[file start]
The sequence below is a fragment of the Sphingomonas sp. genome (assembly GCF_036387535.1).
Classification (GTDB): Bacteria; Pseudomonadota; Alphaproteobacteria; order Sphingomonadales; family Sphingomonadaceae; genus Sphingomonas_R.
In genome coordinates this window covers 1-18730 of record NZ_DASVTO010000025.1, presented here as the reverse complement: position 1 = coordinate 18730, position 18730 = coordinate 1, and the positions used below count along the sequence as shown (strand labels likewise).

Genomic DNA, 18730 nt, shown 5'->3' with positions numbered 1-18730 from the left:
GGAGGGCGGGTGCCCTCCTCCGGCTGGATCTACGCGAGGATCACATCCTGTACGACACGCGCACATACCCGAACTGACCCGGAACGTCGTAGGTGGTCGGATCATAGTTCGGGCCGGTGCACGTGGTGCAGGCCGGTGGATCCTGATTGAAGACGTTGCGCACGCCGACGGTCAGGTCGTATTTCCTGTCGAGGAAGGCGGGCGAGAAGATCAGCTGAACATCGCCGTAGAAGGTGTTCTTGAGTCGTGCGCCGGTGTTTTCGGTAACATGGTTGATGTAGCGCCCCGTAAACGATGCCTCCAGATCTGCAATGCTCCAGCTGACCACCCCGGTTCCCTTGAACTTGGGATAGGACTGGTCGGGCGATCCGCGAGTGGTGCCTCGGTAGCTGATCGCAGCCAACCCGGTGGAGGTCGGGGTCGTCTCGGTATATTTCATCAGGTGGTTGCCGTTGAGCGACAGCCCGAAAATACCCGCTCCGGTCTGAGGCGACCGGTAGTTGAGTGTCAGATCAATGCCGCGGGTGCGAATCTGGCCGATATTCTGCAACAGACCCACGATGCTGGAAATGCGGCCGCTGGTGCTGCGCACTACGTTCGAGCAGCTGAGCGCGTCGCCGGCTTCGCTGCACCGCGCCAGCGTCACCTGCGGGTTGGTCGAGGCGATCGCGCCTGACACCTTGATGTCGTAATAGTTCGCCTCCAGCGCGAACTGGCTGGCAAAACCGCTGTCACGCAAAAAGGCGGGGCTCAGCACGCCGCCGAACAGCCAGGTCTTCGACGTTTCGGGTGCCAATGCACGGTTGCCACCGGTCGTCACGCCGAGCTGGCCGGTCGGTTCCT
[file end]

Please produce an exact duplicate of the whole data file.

The sequence below is a fragment of the Sphingomonas sp. genome (assembly GCF_036387535.1).
Classification (GTDB): Bacteria; Pseudomonadota; Alphaproteobacteria; order Sphingomonadales; family Sphingomonadaceae; genus Sphingomonas_R.
In genome coordinates this window covers 1-18730 of record NZ_DASVTO010000025.1, presented here as the reverse complement: position 1 = coordinate 18730, position 18730 = coordinate 1, and the positions used below count along the sequence as shown (strand labels likewise).

Genomic DNA, 18730 nt, shown 5'->3' with positions numbered 1-18730 from the left:
GGAGGGCGGGTGCCCTCCTCCGGCTGGATCTACGCGAGGATCACATCCTGTACGACACGCGCACATACCCGAACTGACCCGGAACGTCGTAGGTGGTCGGATCATAGTTCGGGCCGGTGCACGTGGTGCAGGCCGGTGGATCCTGATTGAAGACGTTGCGCACGCCGACGGTCAGGTCGTATTTCCTGTCGAGGAAGGCGGGCGAGAAGATCAGCTGAACATCGCCGTAGAAGGTGTTCTTGAGTCGTGCGCCGGTGTTTTCGGTAACATGGTTGATGTAGCGCCCCGTAAACGATGCCTCCAGATCTGCAATGCTCCAGCTGACCACCCCGGTTCCCTTGAACTTGGGATAGGACTGGTCGGGCGATCCGCGAGTGGTGCCTCGGTAGCTGATCGCAGCCAACCCGGTGGAGGTCGGGGTCGTCTCGGTATATTTCATCAGGTGGTTGCCGTTGAGCGACAGCCCGAAAATACCCGCTCCGGTCTGAGGCGACCGGTAGTTGAGTGTCAGATCAATGCCGCGGGTGCGAATCTGGCCGATATTCTGCAACAGACCCACGATGCTGGAAATGCGGCCGCTGGTGCTGCGCACTACGTTCGAGCAGCTGAGCGCGTCGCCGGCTTCGCTGCACCGCGCCAGCGTCACCTGCGGGTTGGTCGAGGCGATCGCGCCTGACACCTTGATGTCGTAATAGTTCGCCTCCAGCGCGAACTGGCTGGCAAAACCGCTGTCACGCAAAAAGGCGGGGCTCAGCACGCCGCCGAACAGCCAGGTCTTCGACGTTTCGGGTGCCAATGCACGGTTGCCACCGGTCGTCACGCCGAGCTGGCCGGTCGGTTCCT